Do you think there is a chance that Apple will launch a iPhone WiFi only version like the iPad ? That will cannibalize on iPod Touch but will complete change the landscape on so called “feature” phones. We know it costs 129$ or so to add 3g to iPad. So theoretically they can make a iPhone WiFi for $300 which can be “free” with a 2 year voice contract. They will completely own that segment.

Yogesh Pandeya

Hey Robinson..read my post carefully again with open mind (if you have)….I have not pointed out a single fault with iPad….and for imagination part read my pointers for Apple’s future possibilities…Apple may one day change they way we interact with TV…iPhone OS becoming open for all devices…fueling further innovative applications…can you even imagine how many applications will come to the market if Apple provides tools for Windows to develop applications for iPhone and iPad??

It is good to be passionate about a company or a product…but it sad to become blind to see some facts…particularly the truth…

Rest is your choice….

jbrandonf

lmao..they’re marketing as a content consumption platform though. Ah well..maybe with version 2 you’ll be able to create.

robinson

Om, a wonderful tale, heartfelt and important as it helps us cross cultural divides.

As to the posters in this thread who, satirically, trashed the idea of “imagination” and this device… I say the following.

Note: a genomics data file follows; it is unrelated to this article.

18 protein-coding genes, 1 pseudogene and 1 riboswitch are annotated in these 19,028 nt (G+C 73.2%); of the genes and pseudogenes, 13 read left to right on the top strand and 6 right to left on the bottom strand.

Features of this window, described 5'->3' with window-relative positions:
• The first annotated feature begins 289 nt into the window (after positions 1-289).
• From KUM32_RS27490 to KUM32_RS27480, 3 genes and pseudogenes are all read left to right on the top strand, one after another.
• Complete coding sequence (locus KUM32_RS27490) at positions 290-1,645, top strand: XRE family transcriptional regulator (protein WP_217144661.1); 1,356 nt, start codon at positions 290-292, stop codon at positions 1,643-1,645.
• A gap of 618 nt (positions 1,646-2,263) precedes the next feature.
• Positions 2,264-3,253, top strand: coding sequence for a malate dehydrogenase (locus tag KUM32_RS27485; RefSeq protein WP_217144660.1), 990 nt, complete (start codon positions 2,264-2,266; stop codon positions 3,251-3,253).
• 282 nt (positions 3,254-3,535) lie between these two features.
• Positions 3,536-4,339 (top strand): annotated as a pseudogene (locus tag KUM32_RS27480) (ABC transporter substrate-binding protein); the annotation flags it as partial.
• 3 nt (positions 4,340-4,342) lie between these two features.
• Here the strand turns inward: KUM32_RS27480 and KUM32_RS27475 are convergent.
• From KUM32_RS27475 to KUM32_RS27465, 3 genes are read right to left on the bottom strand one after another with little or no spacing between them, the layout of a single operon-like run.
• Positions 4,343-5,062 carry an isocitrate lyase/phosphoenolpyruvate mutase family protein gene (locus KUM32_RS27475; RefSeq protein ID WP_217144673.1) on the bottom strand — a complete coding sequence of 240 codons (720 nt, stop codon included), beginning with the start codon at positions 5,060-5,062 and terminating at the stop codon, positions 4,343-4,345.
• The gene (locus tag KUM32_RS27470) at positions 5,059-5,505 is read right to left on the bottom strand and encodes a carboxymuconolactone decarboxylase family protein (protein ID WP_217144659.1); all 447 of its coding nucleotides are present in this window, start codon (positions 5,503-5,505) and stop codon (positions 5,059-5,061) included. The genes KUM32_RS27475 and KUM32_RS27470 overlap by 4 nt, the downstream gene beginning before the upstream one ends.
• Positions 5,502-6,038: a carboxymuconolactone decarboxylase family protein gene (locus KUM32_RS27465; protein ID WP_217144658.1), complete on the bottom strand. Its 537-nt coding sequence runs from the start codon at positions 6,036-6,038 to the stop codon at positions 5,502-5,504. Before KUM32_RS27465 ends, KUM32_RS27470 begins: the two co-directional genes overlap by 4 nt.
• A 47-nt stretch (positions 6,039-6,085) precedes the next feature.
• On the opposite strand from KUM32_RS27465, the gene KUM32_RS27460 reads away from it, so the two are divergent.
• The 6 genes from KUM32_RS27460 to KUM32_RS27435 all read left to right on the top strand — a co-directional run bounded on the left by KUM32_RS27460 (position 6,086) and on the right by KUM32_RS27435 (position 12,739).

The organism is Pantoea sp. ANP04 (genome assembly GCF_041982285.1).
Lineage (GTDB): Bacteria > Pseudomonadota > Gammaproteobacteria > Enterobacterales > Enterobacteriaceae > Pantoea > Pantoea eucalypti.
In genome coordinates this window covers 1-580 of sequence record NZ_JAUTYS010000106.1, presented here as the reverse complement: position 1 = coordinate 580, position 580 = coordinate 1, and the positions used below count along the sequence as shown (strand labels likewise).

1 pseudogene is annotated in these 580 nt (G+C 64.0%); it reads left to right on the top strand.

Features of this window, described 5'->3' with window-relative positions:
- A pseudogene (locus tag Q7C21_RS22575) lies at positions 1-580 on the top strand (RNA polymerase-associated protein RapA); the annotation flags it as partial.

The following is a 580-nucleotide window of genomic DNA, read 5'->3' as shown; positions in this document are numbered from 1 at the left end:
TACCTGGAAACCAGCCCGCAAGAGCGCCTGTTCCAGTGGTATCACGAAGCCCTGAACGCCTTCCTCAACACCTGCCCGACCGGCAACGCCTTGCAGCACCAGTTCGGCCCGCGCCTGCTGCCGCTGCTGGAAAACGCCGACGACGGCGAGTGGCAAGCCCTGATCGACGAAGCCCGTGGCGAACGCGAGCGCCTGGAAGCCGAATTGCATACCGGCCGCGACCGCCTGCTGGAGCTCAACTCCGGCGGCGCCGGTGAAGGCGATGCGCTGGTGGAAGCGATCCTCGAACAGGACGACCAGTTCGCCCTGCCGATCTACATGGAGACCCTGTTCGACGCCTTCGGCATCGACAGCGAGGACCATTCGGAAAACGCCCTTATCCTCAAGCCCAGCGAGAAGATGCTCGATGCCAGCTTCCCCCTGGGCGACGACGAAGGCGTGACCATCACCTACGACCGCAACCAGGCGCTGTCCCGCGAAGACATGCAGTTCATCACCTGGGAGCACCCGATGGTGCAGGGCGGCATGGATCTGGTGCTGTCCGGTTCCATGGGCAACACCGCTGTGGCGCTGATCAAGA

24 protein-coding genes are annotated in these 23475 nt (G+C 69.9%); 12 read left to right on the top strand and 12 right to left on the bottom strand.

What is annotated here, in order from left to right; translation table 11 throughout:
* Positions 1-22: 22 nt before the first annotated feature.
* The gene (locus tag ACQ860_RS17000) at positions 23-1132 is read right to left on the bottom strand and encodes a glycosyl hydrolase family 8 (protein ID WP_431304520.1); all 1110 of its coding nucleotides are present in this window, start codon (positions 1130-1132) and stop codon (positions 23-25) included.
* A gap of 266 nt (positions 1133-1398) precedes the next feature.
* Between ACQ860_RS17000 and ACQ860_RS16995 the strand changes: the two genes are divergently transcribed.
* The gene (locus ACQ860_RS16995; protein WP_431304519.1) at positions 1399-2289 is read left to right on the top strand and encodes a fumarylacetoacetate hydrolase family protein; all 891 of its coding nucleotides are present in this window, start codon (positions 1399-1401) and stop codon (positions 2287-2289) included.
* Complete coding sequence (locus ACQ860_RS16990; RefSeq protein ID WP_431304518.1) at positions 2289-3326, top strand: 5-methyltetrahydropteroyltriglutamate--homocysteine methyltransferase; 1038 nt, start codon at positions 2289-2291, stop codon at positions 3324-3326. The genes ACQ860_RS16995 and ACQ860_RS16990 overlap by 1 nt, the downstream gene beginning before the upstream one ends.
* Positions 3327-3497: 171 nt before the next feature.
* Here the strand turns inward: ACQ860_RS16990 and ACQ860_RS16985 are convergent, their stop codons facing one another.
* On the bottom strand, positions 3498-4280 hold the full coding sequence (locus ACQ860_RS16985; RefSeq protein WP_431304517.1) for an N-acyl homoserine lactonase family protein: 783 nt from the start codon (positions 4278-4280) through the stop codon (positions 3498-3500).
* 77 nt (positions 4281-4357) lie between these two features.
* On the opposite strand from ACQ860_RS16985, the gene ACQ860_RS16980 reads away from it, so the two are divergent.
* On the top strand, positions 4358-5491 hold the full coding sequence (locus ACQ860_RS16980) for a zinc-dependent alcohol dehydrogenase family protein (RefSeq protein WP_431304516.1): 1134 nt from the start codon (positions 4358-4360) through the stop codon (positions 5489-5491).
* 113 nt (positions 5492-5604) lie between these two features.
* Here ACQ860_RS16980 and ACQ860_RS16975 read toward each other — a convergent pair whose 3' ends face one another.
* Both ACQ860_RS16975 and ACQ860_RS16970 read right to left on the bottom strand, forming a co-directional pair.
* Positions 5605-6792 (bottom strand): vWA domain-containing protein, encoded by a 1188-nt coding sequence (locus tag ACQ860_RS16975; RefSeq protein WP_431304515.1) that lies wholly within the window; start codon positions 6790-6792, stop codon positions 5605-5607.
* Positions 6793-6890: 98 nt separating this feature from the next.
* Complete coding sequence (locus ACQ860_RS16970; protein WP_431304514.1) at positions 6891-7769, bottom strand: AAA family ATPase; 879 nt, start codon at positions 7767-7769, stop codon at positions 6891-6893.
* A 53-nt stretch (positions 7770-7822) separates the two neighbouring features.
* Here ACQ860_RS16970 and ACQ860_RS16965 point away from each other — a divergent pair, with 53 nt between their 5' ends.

There’s a big difference between imagining the potential of the device–the type of uses and apps that have not been seen before– vs. trying to fault the device because it lacks certain hardware features–and “imagining” scenarios where it won’t be useful as a result.

Hey, I can “imagine” that the iPad won’t be good for guitar strumming or baseball throwing either! :-)

I challenge those who focus on pointing out what the iPad can’t do to come up with things that it can or could do because of its special design! Prove that you really can use your imagination!

Yogesh Pandeya

Adding a line to my last post….

However, Apple does come out with devices with unimaginable User Interfaces which no other device could imagine and later they are forced to copy Apple….

Yogesh Pandeya

You have hit some nostalgic chords with the article by mentioning slate, though I would not consider iPad equivalent to slate. For sure I would consider iPad as Kindle++.

In fact, Apple has always been doing the same with all its devices. Pick up the most popular device or a device with great potential (but under utilized) in the market, design a better product, add awesome UI to it, and time it well with all the marketing tricks in the market. Good part is that they always lay grounds for future products. And keep people excited about upcoming products.

MP3 Players -> iPod -> Future for iPod Touch
Touch Screen MP3 Players -> iPod Touch -> Future for iPhone
Mobile Phones -> iPhone -> Future for iPad
Kindle -> iPad -> Future for iNoteBook?
Set Top Box -> iTV -> Future for changing the way we watch TV?
Power PC based PC -> Intel based PC -> Future for releasing OS X for all PCs and killing Microsoft?
iPhone OS -> Future for make a killing by releasing it to everyone??

The quality I liked most about Apple that they are able to see a potential of a device early on and capitalize on it before any one else does. But I rarely see a device coming out of Apple which is not imaginable before!

Dave

Great read. What Apple does better than most is positioning their products in between that space of satisfying both the pro consumer and the ordinary Gen consumer. The iPods and iPhones are devices that’s been easy and intuitive to use with hardly any learning curve involved (babies can use it). Yet they’re also technically advance enough to keep Pro consumers smiling, and thinking of new clever ways to use it (Apps).